Preserving the Barn

When we purchased the 1835 house and barn built by John Cheever, the barn was sagging and at risk of needing to be torn down. The previous owners had poured a new foundation for the main house, but the barn was in sad shape. A big reason for buying this home was the barn space, so we felt it was worth saving. The lofty space is relatively cozy for a barn with a dramatic stone fireplace that had been added later. The way the wood was put together evidenced mastery of material expressed by the shipbuilder who constructed it. We also felt the space would be improved by playing more to the surrounding water, so we took measures to bring the outdoors in through large openings cut into the walls as set of three tall windows facing Conary Cove and four sets of French doors. The double glass doors open to the patio, a new front porch built as a formal entry, and the typical raised bed greenhouse designed by Peter Leonard (grandpa). Through her career of owning a boutique Denver Real Estate firm, Sonja Leonard Leonard (grandma) took on multiple renovations of old houses. She developed a refined sense of preserving the historic characteristics of a house, while updating the style of living to fit today’s taste and standards. As with other properties in Denver and Taos, we collaborated as a family to determine the interior architectural design as well as the finishes to make the cohesive space.

The wooden interior of the barn is rich with history, as if the antique planks of wood held the stories of generations of families who shared the space. We wanted to preserve the ancient wood, but we also wanted to extend the season in which we could comfortably use the space, so we framed the outside of the barn to add insulation. This allowed us to mount a set of solar panels on the south side, above the greenhouse. The greenhouse offers passive solar heat gain which warms the space through the colder seasons. While it’s not enough to dwell comfortably without extra heat from the renai, it certainly takes the edge off while leaving it cold enough to preserve the seeds we are working with as part of the SEED barn. We then shocked the community by choosing a soft, sea green color for the exterior. The response from our neighbors being, “We don’t paint barns green here.” Typically people don’t cut giant holes in their barn either, so we dismissed it as simply being from ‘away’.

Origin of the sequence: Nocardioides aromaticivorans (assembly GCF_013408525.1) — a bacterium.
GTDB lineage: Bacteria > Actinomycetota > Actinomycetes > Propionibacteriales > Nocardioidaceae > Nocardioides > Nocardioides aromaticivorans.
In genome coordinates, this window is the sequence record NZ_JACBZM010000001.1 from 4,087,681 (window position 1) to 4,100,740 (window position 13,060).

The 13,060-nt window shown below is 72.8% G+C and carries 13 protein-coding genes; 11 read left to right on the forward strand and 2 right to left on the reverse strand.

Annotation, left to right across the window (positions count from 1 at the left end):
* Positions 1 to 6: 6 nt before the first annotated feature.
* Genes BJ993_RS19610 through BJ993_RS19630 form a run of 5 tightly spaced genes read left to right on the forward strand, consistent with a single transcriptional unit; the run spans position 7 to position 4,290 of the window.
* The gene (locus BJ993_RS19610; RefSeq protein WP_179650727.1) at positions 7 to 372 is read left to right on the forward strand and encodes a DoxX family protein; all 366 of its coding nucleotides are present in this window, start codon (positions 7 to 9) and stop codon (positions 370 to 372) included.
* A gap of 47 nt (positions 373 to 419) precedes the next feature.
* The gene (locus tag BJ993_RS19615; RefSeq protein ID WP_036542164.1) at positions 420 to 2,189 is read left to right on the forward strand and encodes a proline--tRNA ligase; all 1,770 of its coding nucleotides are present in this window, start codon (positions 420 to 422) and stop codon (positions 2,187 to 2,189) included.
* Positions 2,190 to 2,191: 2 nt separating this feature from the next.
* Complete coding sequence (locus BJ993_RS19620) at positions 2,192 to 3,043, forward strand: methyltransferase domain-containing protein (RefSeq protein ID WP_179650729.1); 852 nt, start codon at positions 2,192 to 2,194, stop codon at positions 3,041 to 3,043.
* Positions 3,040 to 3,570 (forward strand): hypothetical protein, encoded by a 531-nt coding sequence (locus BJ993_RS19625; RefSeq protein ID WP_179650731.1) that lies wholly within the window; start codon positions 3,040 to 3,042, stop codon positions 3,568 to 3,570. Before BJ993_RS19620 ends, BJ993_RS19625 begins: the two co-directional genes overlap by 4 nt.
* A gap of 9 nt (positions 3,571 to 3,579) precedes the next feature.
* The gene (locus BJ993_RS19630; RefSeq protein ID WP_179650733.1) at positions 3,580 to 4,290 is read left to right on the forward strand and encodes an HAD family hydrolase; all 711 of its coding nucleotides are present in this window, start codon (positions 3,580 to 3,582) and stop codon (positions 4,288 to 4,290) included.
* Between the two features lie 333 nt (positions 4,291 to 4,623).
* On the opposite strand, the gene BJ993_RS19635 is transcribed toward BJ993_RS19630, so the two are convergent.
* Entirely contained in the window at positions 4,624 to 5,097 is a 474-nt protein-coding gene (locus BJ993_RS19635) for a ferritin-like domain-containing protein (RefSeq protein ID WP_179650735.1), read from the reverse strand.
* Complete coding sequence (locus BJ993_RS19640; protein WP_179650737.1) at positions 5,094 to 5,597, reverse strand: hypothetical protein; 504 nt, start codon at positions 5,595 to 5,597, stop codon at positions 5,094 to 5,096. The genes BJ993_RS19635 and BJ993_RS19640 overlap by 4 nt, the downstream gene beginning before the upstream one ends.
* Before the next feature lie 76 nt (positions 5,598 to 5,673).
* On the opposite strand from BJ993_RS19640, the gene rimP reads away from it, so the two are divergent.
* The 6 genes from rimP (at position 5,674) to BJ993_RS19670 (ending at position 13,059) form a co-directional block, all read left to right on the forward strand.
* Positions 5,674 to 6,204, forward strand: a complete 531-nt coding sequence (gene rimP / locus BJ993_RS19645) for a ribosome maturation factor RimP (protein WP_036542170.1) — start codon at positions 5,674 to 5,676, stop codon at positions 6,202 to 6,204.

We had a LOT of dirt from excavating around the perimeter of the barn. In order to provide a bit of protection from road noise, we stretched out the pile along the front of the house as the foundation of the garden intended to be a living seed library for native plants that would be used in restoration work around the peninsula. using the excavator to place the large stones that came out from under the original floor, a layer of ‘good’ dirt was delivered and spread over the fill to provide a nourishing hold for the new plants. The high clay content of soil from this land provide moisture even through dry seasons, so it is a nice balance to establish a new garden.

Preserving the SEED Barn in Blue Hill Falls village, Maine
Thatcher Gray and grandpa explore the excavated foundation.
The frame of grandpa’s greenhouse is visible to the left.
Pouring the new foundation to preserve the SEED Barn
New foundation set, the excavator pulls the excess dirt around the front of the property to establish a berm for our new garden.
Preserving the SEED Barn while redesigning the structure to invite the view inside.
Large holes cut into the cove-side wall invite the view of Conary Cove indoors
Interior view of the barn renovation
New floors being framed along with the large window and four sets of French Doors.
Disrupting the large expanse of lawn, a virtual desert for pollinators, and transforming it into a sculpted landscape to support wildlife.
Exterior framing allowed for the addition of insulation so that we could comfortably extend the seasons where we could actively use the barn.
Pushing foundation dirt along the front of the property and around what will become the site for a small fresh water pond.
Grandpa directs the sculpting of the berm, placing rocks as visual features and structural elements to the emergent garden.
A layer of ‘good’ dirt is spread over the fill.
Thatcher Gray shows off his creation. He decided to plant wild blueberries along this section of the berm, establishing a blueberry barren for a delicious treat!